Coronavirus: How is a new virus born and where are they likely to emerge?

  • Video report by ITV News Video Producer Natalia Jorquera

The coronavirus outbreak has been declared a global public health emergency by the World Health Organisation, but how was the deadly disease born?

The current outbreak of the coronavirus was first reported in Wuhan in late December, and it has now spread to 18 countries outside of China.

In China, the death toll from the coronavirus has risen toe more than 300 and the number of confirmed cases of infection has increased to more than 14,000.

Meanwhile dozens of UK nationals have been flown home from Wuhan and on Sunday another eleven will join the 83 already in 14-day quarantine.

The first cases of coronavirus have been reported in the UK, with two people testing positive and the pair are being treated at a specialist unit in Newcastle.

The latest coronavirus outbreak has killed 259 people. Credit: AP
  • How is a new virus born?

Coronavirus is a zoonotic virus, which means it is a disease that spreads from one species to another, however it is unclear which species is the culprit of the latest outbreak.

A zoonotic virus is born is when a single animal is infected with two related viruses.

Professor Ian Goodfellow, department of pathology, University of Cambridge: "My best guess is that it came from wild or domestic animals that were being kept at the Wuhan food market, including the civet cat.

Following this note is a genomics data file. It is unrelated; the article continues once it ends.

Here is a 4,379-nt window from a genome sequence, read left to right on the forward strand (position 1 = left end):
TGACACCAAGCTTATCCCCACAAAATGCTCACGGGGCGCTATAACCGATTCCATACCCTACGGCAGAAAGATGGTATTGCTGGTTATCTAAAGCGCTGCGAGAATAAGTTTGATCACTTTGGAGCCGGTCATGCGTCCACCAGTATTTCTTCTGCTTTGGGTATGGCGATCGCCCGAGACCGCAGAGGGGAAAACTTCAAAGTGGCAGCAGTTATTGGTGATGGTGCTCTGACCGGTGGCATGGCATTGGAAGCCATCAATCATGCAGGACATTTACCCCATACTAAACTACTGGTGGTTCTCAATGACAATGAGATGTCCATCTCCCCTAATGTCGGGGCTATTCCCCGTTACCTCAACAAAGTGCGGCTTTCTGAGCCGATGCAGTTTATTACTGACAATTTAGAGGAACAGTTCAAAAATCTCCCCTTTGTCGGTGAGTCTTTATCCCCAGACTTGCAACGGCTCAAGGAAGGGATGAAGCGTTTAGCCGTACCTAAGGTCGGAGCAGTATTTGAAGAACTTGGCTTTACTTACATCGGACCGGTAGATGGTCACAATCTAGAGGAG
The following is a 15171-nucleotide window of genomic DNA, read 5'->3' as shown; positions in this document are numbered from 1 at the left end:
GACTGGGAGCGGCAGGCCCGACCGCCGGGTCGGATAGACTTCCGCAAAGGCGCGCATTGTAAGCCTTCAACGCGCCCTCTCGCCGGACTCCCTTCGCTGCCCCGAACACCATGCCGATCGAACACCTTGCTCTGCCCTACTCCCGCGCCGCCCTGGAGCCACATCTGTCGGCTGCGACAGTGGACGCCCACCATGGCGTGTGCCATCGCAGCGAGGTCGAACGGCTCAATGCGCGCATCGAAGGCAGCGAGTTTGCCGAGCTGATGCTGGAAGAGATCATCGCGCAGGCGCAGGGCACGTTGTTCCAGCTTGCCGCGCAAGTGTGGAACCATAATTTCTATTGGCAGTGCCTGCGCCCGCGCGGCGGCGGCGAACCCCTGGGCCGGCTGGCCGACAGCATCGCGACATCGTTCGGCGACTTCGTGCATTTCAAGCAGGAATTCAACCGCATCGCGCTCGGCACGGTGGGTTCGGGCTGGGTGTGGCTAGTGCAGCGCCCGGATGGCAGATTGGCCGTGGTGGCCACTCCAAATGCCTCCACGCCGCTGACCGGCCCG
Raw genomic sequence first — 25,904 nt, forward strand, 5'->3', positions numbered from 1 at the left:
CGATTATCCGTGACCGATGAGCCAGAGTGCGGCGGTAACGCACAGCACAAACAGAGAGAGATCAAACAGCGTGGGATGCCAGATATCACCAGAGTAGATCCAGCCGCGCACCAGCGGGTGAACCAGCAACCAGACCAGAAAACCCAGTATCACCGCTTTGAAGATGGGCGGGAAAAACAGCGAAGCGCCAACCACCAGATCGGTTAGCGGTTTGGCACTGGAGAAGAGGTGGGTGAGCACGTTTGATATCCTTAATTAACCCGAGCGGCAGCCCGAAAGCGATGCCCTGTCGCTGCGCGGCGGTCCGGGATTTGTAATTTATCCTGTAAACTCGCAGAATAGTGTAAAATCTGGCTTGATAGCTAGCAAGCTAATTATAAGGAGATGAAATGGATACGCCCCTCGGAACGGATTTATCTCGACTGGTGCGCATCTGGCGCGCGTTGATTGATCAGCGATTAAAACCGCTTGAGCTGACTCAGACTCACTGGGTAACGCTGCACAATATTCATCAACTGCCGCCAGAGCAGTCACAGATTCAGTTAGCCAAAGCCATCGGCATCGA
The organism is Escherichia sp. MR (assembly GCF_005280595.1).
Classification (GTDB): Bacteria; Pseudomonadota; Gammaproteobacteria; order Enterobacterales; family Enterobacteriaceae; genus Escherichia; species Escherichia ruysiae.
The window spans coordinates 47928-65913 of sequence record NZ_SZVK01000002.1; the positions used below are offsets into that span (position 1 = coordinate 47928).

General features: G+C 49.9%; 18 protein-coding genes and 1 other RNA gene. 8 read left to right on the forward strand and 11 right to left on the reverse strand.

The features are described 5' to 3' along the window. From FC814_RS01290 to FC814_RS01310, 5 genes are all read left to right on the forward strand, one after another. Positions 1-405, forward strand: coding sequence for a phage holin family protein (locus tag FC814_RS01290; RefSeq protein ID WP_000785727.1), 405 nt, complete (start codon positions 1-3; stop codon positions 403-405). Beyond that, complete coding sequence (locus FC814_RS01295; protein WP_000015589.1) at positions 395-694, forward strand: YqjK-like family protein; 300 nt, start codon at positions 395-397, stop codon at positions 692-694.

"Now the civet cat is in fact the animal which the SARS coronavirus emerged from several years ago."

Sars - severe acute respiratory syndrome - was also a coronavirus and it killed 774 people and infected around 8,100 people in 2003.

The current Wuhan coronavirus outbreak has overtaken the total Sars cases and it is a strand of the virus not seen before.

Experts predict we will see more viruses evolving in the future.

Coronavirus is a zoonotic virus. Credit: Centers for Disease Control and Prevention
  • Where are new diseases likely to emerge?

New diseases are likely to spring up in urban environments, professor of veterinary infectious diseases Eric Fevre, of University of Liverpool, told ITV News.

"Where we as humans have created very densely packed human populations, where alongside us there are bats and rodents and birds, pets and other things living with us," professor Fevre said.

"That creates very intense interaction and opportunities for things to move from species to species."

He added: "There are other such environments, often created as part of the economy or the way we live, e.g slaughterhouses where individuals who work there are in intense contact not just with animals but with the different parts of the insides of animals or wet markets.

"Similarly where animals are sold, cut up and cleaned and where there are a lot of people interacting with those individuals."

New diseases are likely to spread in urban environments. Credit: AP
  • How do you combat new viruses?

Professor Fevre explained the way to combat new viruses is being prepared and doing more routine and regular surveillance at places, which are a breeding ground for these viruses.

"It's very difficult to develop a drug or vaccine for something we don't know about so we always have to start the development process after those events have occurred," he explained.

But typically it takes between four to five years to develop a vaccine for a new virus.

Several groups are working on a vaccine right now, but there is no guarantee it will be ready before the end of the current outbreak.